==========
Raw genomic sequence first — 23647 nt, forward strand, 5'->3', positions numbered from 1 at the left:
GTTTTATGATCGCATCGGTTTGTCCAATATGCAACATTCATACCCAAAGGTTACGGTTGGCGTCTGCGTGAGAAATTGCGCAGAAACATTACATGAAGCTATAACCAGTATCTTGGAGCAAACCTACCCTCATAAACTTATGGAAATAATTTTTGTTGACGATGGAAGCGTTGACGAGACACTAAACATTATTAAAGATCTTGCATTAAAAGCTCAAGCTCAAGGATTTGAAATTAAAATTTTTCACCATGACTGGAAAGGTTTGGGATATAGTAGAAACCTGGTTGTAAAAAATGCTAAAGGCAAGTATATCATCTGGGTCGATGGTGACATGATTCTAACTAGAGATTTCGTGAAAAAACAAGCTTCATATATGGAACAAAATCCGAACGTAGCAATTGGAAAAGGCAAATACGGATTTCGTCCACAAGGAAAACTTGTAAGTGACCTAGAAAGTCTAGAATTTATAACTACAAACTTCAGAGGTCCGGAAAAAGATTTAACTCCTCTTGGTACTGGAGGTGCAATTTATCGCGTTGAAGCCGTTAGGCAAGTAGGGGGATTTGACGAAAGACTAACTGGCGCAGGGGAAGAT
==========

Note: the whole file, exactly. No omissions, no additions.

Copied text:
Raw genomic sequence first — 23647 nt, forward strand, 5'->3', positions numbered from 1 at the left:
GTTTTATGATCGCATCGGTTTGTCCAATATGCAACATTCATACCCAAAGGTTACGGTTGGCGTCTGCGTGAGAAATTGCGCAGAAACATTACATGAAGCTATAACCAGTATCTTGGAGCAAACCTACCCTCATAAACTTATGGAAATAATTTTTGTTGACGATGGAAGCGTTGACGAGACACTAAACATTATTAAAGATCTTGCATTAAAAGCTCAAGCTCAAGGATTTGAAATTAAAATTTTTCACCATGACTGGAAAGGTTTGGGATATAGTAGAAACCTGGTTGTAAAAAATGCTAAAGGCAAGTATATCATCTGGGTCGATGGTGACATGATTCTAACTAGAGATTTCGTGAAAAAACAAGCTTCATATATGGAACAAAATCCGAACGTAGCAATTGGAAAAGGCAAATACGGATTTCGTCCACAAGGAAAACTTGTAAGTGACCTAGAAAGTCTAGAATTTATAACTACAAACTTCAGAGGTCCGGAAAAAGATTTAACTCCTCTTGGTACTGGAGGTGCAATTTATCGCGTTGAAGCCGTTAGGCAAGTAGGGGGATTTGACGAAAGACTAACTGGCGCAGGGGAAGAT